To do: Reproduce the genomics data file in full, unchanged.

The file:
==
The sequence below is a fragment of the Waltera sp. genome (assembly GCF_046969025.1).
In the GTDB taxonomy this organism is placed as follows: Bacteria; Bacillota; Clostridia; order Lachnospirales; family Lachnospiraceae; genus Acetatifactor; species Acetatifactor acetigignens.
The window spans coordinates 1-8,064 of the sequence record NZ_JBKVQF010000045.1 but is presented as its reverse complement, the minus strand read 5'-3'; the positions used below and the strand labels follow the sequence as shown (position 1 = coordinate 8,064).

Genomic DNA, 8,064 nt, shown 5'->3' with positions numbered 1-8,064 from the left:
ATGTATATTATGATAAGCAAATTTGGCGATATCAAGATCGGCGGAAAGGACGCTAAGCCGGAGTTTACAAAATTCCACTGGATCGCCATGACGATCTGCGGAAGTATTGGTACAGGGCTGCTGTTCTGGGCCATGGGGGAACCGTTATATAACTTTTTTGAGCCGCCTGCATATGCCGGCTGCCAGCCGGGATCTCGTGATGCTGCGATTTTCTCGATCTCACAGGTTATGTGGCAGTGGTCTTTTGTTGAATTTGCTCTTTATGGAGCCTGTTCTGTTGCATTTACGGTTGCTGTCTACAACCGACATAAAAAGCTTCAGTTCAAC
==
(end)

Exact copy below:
The sequence below is a fragment of the Waltera sp. genome (assembly GCF_046969025.1).
In the GTDB taxonomy this organism is placed as follows: Bacteria; Bacillota; Clostridia; order Lachnospirales; family Lachnospiraceae; genus Acetatifactor; species Acetatifactor acetigignens.
The window spans coordinates 1-8,064 of the sequence record NZ_JBKVQF010000045.1 but is presented as its reverse complement, the minus strand read 5'-3'; the positions used below and the strand labels follow the sequence as shown (position 1 = coordinate 8,064).

Genomic DNA, 8,064 nt, shown 5'->3' with positions numbered 1-8,064 from the left:
ATGTATATTATGATAAGCAAATTTGGCGATATCAAGATCGGCGGAAAGGACGCTAAGCCGGAGTTTACAAAATTCCACTGGATCGCCATGACGATCTGCGGAAGTATTGGTACAGGGCTGCTGTTCTGGGCCATGGGGGAACCGTTATATAACTTTTTTGAGCCGCCTGCATATGCCGGCTGCCAGCCGGGATCTCGTGATGCTGCGATTTTCTCGATCTCACAGGTTATGTGGCAGTGGTCTTTTGTTGAATTTGCTCTTTATGGAGCCTGTTCTGTTGCATTTACGGTTGCTGTCTACAACCGACATAAAAAGCTTCAGTTCAAC